Monday, July 22, 2024

The Broadband for all delusion

The internet has spread all across the globe with remarkable speed, but it is still quite hard to afford an internet connection in some countries of the world including in Botswana.

This slow connection rate has forced the newly appointed Botswana Communications Regulatory Authority (BOCRA) Chief Executive Officer (CEO), Martin Mokgware to prioritise the “connect Botswana” initiative.

The initiative primarily focuses on ensuring provision of affordable high-speed broadband Internet to businesses, households and schools.

A recent report from the Alliance for Affordable Internet (A4AI) entitled “The Affordability Report” reveals that basic broadband connection in Botswana is still incredibly expensive and is ranked among the highest on the African continent.

The affordability Report looks at the policy frameworks in place across 58 low- and middle-income countries to determine what changes countries have made to drive prices down, expand access as well as areas to focus on to enable affordable connectivity for all.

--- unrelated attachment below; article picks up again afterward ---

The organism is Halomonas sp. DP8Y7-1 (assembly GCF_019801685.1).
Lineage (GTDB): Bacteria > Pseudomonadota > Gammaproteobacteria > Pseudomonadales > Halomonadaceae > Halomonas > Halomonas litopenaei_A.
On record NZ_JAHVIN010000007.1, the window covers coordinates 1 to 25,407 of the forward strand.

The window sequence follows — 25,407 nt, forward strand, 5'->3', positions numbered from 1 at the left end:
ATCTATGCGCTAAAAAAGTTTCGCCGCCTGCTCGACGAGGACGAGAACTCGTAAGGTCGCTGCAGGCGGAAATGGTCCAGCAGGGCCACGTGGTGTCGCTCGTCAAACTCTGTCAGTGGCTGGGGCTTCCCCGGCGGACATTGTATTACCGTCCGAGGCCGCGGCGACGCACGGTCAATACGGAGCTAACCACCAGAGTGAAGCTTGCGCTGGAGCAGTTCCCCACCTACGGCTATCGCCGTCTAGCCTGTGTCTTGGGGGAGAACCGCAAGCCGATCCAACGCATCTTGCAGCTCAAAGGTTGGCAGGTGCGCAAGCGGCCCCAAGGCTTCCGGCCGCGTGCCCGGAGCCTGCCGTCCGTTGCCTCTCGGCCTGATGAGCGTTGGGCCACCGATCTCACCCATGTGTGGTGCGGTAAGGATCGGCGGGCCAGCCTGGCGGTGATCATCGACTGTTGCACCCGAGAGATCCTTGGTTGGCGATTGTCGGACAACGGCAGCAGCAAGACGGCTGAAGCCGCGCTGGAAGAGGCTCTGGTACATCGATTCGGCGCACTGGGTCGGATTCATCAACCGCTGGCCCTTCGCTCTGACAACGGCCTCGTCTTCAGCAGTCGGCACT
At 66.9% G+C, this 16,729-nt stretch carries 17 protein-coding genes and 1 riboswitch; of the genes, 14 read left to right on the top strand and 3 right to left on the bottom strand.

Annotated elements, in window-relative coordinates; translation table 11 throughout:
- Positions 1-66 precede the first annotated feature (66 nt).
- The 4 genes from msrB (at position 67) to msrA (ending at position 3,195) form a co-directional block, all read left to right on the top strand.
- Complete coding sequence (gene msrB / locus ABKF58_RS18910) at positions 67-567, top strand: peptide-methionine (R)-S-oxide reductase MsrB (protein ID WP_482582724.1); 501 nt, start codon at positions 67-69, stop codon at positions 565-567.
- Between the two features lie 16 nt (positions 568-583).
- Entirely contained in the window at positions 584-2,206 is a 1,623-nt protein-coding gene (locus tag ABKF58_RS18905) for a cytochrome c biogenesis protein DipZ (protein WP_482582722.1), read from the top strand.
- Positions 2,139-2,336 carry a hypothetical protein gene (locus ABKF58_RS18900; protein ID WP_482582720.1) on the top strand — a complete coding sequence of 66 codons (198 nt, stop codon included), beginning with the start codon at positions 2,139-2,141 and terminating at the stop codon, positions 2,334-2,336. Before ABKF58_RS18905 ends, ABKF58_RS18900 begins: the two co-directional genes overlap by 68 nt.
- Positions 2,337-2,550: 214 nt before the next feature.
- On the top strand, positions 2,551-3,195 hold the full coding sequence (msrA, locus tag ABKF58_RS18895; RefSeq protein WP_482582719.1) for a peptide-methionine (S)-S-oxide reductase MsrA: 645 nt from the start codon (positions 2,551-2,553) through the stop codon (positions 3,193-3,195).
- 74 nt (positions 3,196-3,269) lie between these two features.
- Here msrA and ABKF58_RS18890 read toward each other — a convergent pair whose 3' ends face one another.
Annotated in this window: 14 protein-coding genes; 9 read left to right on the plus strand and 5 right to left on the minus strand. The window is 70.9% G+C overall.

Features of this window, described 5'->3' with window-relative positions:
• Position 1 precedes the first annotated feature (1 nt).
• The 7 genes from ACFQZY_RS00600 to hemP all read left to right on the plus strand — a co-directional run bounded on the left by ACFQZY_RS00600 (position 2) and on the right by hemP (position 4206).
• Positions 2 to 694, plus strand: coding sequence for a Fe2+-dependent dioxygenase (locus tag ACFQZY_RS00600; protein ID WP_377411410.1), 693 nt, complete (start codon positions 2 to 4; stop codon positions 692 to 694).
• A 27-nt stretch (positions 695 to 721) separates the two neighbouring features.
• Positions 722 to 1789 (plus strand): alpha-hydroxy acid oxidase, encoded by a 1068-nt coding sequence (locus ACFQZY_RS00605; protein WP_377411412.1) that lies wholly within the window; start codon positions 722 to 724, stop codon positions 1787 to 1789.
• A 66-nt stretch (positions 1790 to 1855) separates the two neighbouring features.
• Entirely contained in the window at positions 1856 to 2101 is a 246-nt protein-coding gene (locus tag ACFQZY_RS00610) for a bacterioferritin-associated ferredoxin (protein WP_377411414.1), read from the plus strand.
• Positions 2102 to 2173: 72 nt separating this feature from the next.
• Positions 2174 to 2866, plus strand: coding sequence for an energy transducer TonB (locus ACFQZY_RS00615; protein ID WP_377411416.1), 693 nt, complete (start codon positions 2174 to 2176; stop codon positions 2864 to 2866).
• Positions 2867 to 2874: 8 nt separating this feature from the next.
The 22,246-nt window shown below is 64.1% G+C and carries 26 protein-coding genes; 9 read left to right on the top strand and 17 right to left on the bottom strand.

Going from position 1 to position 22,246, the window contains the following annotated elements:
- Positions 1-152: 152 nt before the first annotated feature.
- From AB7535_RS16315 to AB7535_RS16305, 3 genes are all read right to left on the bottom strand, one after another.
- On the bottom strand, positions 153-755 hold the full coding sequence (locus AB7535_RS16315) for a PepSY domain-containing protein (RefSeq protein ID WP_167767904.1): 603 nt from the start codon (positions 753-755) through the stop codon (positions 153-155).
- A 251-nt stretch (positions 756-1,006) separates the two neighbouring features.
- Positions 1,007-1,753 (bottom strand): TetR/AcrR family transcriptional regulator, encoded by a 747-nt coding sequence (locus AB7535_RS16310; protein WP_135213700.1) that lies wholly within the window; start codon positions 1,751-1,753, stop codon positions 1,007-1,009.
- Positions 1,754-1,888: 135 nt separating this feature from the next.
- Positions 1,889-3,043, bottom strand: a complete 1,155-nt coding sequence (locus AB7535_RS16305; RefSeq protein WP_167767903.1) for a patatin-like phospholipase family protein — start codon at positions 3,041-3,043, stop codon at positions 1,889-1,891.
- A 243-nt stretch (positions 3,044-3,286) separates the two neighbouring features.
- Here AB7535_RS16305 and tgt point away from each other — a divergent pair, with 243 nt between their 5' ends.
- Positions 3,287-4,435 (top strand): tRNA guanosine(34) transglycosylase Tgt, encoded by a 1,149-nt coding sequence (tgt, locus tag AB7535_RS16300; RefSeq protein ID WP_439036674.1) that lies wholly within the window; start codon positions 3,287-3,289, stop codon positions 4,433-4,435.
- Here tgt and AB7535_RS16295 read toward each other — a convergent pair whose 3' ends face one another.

As a result, Mokgware this week told Sunday Standard that that through the Universal Access and Service Fund (UASF) BOCRA has started the schools connectivity and upgrade of telecommunications base stations in some regions in Botswana.

“As we live in a digital economy, broadband should be seen as a universal service, which every citizen and resident in Botswana should enjoy equally,” he stated.

Mokgware said that BOCRA’s intention is to promote an investor and consumer friendly environment where the operators and consumers would adopt and use modern technologies in order to foster productivity.

He further said that other priority area relates to improvement of and maintenance of high standards of quality of service. In collaboration with operators, BOCRA seeks to focus resources on certain key areas, like Gaborone, without exclusion of other areas, to ensure that quality of service in such areas is world standard.

Mokgware said that BOCRA has already licensed a couple of broadcasting and postal players under the new licensing framework.

“We have always presented ourselves as a transparent and consultative regulatory Authority. The recent legal suits are just an indication of how open we are as a Regulator that we are free to allow our decisions to be subjected to legal review.  To us they are just part of the regulatory process,” said Mokgware. 


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